Find Out What Lurks Behind the Door – Restored 35mm Print Screens Jan. 6 at the Music Box Theatre

Music Box Theatre – 3733 N. Southport Ave.
General Admission: $11 • Seniors: $9 • MBT Members: $7

Saturday, January 6 @ Noon
Directed by Irvin V. Willat • 1919
Live Accompaniment from Music Box Organist Dennis Scott
Spun out from a two-page short story by Gouverneur Morris, Behind the Door is one of the most perverse and unpredictable films of the silent era—a nautical revenge yarn that alternates appalling sadism with prayerful longing for days gone by. (Morris’s novel The Penalty would be adapted into an excellent Lon Chaney film the following year, and that pulp saga of a gangster amputee plays almost level-headed in comparison.) Hobart Bosworth stars as Captain Oscar Krug, a lumbering taxidermist whose quiet life off the coast of Maine is interrupted by America’s entry into World War I. As an American of German descent, Krug must prove his patriotic bona fides by enlisting, but even he underestimates the depravity of the enemy (a slick and smarmy Wallace Beery) and the destructive power of the U-Boat. The thinking man’s anti-Hun picture, Behind the Door hit theaters a year after the Armistice and rubbed sea salt in America’s still-festering wounds. This superbly crafted saga survived only in fragments until this 2016 reconstruction from the San Francisco Silent Film Festival, the Library of Congress, and Gosfilmofond restored Behind the Door’s funereal grandeur. (KW)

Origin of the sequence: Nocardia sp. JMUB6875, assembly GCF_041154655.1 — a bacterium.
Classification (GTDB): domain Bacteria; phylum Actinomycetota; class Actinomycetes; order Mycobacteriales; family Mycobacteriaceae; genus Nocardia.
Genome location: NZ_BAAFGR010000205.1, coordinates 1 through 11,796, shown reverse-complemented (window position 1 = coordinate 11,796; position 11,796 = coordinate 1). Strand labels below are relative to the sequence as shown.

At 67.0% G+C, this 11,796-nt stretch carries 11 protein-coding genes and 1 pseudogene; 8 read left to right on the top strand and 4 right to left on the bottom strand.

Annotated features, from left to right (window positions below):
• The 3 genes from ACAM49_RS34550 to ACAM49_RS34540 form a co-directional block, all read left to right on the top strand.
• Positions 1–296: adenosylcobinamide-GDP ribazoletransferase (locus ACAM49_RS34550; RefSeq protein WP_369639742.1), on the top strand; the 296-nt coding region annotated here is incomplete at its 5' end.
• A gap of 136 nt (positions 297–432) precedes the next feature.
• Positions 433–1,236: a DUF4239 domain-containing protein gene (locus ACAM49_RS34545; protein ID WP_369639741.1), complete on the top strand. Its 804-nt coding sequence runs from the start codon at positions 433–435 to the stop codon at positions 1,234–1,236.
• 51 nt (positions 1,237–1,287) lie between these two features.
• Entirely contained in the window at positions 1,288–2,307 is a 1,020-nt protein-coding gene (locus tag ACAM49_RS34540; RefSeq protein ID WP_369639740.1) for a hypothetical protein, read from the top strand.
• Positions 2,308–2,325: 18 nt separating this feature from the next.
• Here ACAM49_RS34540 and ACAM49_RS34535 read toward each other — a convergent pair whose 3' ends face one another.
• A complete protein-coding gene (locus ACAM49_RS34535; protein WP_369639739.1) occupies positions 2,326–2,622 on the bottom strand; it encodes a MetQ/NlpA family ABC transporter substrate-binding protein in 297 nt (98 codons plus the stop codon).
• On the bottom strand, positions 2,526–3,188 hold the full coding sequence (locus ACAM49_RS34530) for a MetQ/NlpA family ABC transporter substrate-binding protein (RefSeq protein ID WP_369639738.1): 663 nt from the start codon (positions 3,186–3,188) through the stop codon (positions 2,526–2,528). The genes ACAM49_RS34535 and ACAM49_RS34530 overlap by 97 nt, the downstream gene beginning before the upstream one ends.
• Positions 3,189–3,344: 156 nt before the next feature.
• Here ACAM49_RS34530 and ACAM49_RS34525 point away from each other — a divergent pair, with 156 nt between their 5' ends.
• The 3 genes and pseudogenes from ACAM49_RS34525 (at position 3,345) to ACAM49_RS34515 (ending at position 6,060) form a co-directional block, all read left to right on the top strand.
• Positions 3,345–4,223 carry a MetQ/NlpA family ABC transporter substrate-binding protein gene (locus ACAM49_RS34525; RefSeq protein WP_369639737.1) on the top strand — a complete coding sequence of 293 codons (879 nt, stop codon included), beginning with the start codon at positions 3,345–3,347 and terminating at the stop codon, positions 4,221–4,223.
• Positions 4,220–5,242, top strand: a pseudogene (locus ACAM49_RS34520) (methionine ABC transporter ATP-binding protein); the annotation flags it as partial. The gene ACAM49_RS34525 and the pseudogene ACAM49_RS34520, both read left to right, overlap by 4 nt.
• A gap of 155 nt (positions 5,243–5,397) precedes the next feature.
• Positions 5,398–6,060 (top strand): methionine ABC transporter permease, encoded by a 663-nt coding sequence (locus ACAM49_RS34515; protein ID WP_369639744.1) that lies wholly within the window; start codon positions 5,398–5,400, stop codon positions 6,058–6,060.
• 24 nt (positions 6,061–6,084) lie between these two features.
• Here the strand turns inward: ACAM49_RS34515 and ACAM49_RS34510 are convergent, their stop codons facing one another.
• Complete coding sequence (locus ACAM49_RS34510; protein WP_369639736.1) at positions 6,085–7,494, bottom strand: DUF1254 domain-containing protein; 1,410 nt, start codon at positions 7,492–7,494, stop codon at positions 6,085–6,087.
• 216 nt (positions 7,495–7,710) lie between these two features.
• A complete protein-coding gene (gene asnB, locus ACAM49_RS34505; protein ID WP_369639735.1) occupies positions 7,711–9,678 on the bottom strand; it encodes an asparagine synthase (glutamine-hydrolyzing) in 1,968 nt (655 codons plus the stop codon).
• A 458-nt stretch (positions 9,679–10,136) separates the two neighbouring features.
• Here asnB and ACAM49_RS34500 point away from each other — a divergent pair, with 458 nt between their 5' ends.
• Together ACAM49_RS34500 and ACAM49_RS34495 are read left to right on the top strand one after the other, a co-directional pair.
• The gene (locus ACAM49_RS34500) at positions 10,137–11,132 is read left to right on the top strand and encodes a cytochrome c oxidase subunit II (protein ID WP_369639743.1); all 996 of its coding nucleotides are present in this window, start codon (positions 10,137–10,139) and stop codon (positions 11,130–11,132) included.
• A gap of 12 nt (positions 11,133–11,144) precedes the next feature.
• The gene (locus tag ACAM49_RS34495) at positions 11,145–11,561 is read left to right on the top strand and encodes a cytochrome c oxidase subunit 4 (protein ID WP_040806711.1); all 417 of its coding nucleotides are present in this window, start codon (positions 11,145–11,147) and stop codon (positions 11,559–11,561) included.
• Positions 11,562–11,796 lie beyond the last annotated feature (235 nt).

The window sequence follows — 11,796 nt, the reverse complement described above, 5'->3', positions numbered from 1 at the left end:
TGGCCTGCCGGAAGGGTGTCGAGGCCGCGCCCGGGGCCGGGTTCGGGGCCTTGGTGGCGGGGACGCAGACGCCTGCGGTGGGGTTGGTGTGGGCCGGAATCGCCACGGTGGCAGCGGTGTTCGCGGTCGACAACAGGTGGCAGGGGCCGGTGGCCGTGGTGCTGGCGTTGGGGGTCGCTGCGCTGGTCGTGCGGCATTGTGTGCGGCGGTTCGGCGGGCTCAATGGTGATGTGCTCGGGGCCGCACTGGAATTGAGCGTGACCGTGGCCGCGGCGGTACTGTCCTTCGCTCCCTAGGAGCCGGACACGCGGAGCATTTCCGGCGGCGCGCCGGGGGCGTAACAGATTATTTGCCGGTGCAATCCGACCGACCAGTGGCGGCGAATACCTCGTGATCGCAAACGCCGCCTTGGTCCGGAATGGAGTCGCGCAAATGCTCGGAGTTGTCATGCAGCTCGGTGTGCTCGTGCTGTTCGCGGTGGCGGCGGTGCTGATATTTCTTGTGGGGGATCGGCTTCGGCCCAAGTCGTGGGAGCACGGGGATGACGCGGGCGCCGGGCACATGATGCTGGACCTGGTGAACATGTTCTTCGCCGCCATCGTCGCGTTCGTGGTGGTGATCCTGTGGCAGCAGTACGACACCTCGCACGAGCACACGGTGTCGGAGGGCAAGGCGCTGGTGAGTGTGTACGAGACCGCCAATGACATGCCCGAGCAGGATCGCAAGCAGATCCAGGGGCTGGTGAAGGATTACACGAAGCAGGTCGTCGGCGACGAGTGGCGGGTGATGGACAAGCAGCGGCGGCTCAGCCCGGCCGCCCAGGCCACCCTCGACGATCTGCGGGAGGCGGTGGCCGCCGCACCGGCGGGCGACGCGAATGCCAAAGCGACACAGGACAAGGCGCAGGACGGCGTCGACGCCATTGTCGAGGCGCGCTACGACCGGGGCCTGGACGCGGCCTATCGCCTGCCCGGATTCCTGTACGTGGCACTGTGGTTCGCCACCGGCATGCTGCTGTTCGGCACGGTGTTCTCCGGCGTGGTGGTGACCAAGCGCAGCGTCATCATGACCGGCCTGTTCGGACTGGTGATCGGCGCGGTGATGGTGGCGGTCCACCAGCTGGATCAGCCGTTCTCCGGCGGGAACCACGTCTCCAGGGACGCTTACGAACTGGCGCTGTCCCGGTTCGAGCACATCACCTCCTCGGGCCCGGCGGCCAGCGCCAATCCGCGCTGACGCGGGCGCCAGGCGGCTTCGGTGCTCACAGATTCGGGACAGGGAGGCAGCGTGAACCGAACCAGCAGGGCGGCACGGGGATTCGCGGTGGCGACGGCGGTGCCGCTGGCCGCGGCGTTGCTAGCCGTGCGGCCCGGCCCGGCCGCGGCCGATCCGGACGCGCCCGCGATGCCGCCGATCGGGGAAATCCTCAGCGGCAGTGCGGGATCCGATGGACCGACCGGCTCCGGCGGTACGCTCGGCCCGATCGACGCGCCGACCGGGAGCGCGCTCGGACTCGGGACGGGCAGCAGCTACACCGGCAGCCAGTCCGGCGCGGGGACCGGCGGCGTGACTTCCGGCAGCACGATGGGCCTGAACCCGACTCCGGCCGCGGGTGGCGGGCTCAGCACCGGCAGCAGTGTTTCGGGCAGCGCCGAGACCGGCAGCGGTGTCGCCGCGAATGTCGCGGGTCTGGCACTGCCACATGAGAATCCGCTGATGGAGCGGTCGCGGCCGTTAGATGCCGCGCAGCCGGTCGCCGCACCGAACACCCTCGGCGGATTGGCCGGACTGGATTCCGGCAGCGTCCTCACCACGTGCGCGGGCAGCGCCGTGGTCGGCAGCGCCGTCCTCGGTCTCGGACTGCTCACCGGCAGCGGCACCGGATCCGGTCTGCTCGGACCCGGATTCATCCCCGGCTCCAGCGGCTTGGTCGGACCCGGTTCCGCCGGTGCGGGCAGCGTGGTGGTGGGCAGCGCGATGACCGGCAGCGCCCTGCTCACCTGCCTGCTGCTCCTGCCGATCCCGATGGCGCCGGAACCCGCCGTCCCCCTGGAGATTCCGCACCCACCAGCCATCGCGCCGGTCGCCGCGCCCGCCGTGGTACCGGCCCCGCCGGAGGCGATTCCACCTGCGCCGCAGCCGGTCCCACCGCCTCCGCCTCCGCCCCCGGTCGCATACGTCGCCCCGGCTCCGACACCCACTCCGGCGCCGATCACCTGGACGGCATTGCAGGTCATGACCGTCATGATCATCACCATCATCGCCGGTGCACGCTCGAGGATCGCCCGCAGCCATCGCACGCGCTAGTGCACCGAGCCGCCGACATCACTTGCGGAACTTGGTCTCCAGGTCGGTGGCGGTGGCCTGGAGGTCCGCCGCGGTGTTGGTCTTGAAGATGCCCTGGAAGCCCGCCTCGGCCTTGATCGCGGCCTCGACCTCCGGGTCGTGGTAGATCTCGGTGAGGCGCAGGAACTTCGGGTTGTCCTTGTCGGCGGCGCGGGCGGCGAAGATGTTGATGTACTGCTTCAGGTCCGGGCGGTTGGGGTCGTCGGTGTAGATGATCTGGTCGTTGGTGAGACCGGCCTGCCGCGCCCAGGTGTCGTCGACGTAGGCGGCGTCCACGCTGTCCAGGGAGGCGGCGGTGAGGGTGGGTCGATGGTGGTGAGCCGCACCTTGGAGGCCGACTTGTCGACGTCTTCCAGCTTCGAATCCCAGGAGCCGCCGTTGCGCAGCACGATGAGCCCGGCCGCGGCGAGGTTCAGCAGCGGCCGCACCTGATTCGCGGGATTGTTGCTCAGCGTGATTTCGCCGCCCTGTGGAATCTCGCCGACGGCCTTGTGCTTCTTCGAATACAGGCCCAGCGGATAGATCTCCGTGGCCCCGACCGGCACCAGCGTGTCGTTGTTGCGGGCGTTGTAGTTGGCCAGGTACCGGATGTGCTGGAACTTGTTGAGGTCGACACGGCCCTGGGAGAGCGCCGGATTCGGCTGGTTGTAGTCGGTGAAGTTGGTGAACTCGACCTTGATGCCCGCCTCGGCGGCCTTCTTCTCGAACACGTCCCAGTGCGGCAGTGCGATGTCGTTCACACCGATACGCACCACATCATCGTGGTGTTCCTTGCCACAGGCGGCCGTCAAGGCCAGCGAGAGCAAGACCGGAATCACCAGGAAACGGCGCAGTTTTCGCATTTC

70 min • Thomas H. Ince Productions • 35mm from SFSFF Collection, Library of Congress
Short: “The Sinking of the ‘Lusitania’” (Winsor McCay, 1918) – 16mm – 12 min


The fun doesn’t stop with Hobart. Join us next week for:

Music Box Theatre – 3733 N. Southport Ave.
General Admission: $10

Tuesday, January 9 @ 7:00 PM
Directed by Elaine May • 1972
Elaine May’s Hollywood directing career may have been unjustly cut short by the failure of 1987’s Ishtar to recoup its outsized budget, but the four narrative features she currently has to her name are all essential. The Heartbreak Kid is May’s only directorial effort to feature a screenplay by somebody else, but the seething, brutally pointed line-readings from which the film derives most of its comic energy are all her own. (Neil Simon is the sole credited writer, although much of the film was purportedly improvised under May’s direction.) Charles Grodin, in his breakout performance, plays Lenny Cantrow, a Jewish newlywed on his honeymoon in Miami Beach with wife Lila (May’s daughter Jeannie Berlin) who sets his sights on Midwestern Gentile coed Kelly (Cybill Shepherd), ignoring the inconveniences of Kelly’s ever-present father (an apoplectic Eddie Albert) and Lenny’s own very recent marriage. Given May’s astonishing gift for comedic timing, it’s no surprise that each of The Heartbreak Kid’s four principals gives an accomplished and hilarious performance (Albert and Berlin were rewarded with Academy Award nominations for theirs), nor that May is triumphantly successful in making a masterpiece unlike anything seen in the American cinema before or since: a sunny, light, anti-romantic comedy that manages to be one of the bleakest films of the 1970s. (CW)
Introduced by Filmmaker Joe Swanberg.
106 min • Palomar Pictures • 35mm from Academy Film Archive, permission Bristol-Myers Squibb
Film Stock: Kodak 2383 (2006)
Tickets on sale now!
Short: “Krasner, Norman: Beloved Husband of Irma” (Shevard Goldstein, 1974) – 6 min – 16mm

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